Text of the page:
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    The Council today adopted a package of new anti-money-laundering rules that will protect EU citizens and the EU’s financial system against money laundering and the financing of terrorism.

    “The new and stricter rules will strengthen our systems in the fight against money laundering and terrorist financing. A new agency based in Frankfurt will supervise the work of actors involved. This will ensure that fraudsters, organised crime and terrorists will have no space left for legitimising their proceeds through the financial system.”

    • Vincent Van Peteghem, Belgian minister for finance

    With the new package, all rules applying to the private sector will be transferred to a new directly applicable regulation, while a directive will deal with the organisation of national competent authorities fighting against money laundering and countering the financing of terrorism (AML/CFT).

    The regulation exhaustively harmonises anti-money laundering rules for the first time throughout the EU, closing loopholes for fraudsters.

    It extends the anti-money laundering rules to new obliged entities, such as most of the crypto-sector, traders of luxury goods and football clubs and agents. The regulation also sets tighter due diligence requirements, regulates beneficial ownership and sets a limit of € 10.000 to cash payments, among other things.

    The directive will improve the organisation of national anti-money laundering systems setting out clear rules on how financial intelligence units (FIUs – the national bodies which collect information on suspicious or unusual financial activity in member states) and supervisors work together.

    The package sets up a new European Authority for Anti-Money Laundering and Countering the Financing of Terrorism (AMLA) that will have direct and indirect supervisory powers over high-risk obliged entities in the financial sector.

    Given the cross-border nature of financial crime, the new authority will boost the efficiency of the AML/CFT framework by creating an integrated mechanism with national supervisors to ensure obliged entities comply with AML/CFT-related obligations in the financial sector.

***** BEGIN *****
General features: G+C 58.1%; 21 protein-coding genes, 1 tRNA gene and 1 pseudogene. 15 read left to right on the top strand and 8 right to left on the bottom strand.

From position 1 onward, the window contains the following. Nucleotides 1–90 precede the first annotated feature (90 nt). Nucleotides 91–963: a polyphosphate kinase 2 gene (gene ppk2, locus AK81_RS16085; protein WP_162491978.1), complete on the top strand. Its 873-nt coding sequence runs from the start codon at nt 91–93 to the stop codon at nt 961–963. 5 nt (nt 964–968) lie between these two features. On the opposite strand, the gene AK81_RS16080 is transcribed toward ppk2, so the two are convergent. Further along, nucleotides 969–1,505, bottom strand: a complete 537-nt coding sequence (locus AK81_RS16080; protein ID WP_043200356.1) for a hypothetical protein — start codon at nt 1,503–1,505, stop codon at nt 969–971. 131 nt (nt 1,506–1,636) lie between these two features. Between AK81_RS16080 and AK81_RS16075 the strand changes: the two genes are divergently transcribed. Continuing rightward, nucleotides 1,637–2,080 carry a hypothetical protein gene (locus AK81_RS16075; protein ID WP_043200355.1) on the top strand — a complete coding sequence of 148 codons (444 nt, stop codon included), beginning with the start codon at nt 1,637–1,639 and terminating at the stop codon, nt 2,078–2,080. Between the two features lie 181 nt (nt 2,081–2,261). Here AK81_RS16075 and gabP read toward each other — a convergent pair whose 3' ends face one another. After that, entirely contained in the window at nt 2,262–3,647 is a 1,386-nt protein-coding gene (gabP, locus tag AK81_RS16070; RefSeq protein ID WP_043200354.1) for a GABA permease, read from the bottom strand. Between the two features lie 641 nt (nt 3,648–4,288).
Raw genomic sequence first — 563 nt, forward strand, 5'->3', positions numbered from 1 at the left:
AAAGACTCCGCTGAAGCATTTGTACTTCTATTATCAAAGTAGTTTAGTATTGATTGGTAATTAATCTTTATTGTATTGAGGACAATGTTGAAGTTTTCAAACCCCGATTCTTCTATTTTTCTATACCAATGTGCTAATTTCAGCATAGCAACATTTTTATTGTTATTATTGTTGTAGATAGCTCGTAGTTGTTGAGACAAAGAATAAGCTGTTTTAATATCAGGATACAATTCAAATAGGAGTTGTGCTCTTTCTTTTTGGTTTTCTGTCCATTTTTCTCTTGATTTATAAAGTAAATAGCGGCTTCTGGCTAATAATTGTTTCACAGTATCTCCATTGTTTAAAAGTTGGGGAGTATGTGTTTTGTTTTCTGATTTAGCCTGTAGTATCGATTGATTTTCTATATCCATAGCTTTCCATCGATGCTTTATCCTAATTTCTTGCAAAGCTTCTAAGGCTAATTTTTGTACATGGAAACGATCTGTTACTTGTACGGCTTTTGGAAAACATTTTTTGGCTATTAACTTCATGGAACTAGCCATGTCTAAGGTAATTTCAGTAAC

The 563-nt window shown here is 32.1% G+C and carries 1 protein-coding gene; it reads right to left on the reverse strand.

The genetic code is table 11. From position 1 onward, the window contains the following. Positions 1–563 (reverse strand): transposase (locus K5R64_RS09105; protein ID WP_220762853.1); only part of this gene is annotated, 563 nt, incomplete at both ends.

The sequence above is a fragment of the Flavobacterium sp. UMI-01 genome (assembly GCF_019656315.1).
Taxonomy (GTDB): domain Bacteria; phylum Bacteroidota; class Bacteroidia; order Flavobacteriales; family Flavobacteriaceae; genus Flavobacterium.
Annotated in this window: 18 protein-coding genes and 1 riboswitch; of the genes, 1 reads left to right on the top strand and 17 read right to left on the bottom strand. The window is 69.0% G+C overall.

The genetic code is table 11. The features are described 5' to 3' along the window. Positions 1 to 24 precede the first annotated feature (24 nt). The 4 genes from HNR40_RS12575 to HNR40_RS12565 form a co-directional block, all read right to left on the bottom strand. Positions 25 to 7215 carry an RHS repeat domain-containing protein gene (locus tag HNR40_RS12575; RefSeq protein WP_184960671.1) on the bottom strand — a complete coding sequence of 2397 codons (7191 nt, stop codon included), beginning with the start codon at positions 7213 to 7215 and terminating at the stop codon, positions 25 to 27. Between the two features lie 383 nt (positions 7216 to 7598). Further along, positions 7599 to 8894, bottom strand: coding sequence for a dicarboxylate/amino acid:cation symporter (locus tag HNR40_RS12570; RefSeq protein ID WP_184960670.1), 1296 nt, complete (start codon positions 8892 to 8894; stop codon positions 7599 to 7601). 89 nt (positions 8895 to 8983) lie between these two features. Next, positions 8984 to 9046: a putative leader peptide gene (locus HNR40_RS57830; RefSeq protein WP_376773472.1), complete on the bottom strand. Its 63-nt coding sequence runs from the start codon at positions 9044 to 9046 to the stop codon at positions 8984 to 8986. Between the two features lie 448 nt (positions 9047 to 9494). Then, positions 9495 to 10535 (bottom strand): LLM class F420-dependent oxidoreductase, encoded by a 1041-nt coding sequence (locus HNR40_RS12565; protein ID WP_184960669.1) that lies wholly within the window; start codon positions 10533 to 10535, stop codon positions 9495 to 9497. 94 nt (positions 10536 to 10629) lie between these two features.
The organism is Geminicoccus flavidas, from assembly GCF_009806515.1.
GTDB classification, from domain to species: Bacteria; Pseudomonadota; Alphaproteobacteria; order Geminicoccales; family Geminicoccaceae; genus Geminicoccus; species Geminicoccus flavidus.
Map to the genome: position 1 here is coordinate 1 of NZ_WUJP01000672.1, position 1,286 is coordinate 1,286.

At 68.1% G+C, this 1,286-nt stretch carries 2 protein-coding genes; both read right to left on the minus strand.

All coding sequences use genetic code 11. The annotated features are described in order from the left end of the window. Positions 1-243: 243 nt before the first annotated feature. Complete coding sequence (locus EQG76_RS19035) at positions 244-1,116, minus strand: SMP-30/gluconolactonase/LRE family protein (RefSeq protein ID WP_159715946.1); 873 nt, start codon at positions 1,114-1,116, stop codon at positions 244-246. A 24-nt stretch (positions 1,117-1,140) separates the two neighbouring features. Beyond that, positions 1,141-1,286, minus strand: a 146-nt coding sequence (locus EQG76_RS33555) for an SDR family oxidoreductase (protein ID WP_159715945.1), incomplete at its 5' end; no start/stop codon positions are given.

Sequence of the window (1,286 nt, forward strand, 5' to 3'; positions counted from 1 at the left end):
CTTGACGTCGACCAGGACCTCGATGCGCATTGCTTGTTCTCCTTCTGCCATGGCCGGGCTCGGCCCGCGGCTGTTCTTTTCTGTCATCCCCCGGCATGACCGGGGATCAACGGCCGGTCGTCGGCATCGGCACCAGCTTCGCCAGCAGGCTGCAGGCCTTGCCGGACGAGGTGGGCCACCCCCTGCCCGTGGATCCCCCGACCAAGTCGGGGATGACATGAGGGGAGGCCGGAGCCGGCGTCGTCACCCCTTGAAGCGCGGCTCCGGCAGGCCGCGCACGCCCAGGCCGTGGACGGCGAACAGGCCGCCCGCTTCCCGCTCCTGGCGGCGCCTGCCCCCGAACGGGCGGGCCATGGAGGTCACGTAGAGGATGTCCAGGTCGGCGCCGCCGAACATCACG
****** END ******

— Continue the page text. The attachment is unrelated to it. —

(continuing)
AMLA will also have a supporting role with respect to the non-financial sector, and coordinate and support FIUs.

    In addition to supervisory powers and in order to ensure compliance, in cases of serious, systematic or repeated breaches of directly applicable requirements, the Authority will impose pecuniary sanctions on the selected obliged entities.

    The new anti-money laundering directive also prescribes that EU member states make information from centralised bank account registers – containing data on who has which bank account and where – available through a single access point. As the AML directive will provide access to the single access point only to FIUs, the Council today adopted a separate directive to ensure that the national law enforcement authorities will have access to these registers via the single access point. This directive also incudes the harmonisation of bank statement format. Such direct access and use of harmonised formats by the banks is an important instrument in fighting criminal offences and in efforts to trace and confiscate the proceeds of crime.

    Next steps

    This is the final step of the adoption procedure. The texts will now be published in the EU’s Official Journal and enter into force.

    The AML regulation will apply three years after the entry into force. Member states will have two years to transpose some parts of the AML directive and three years for others.

    AMLA will be based in Frankfurt and start operations in mid-2025.


    On 20 July 2021, the Commission presented its package of legislative proposals to strengthen the EU’s rules on anti-money laundering and countering the financing of terrorism (AML/CFT). This package consists of:

    • a regulation establishing a new EU anti-money laundering authority (AMLA) which will have powers to impose sanctions and penalties
    • a regulation recasting the regulation on transfers of funds which aims to make transfers of crypto-assets more transparent and fully traceable (which was adopted in May 2023)
    • a regulation on anti-money-laundering requirements for the private sector
    • a directive on anti-money-laundering mechanisms at national level

    The Commission submitted a proposal for a directive on the single access point on 25 November 2021.

    Source: Council of the European Union PRESS RELEASE: https://www.consilium.europa.eu/en/press/press-releases/2024/05/30/anti-money-laundering-council-adopts-package-of-rules/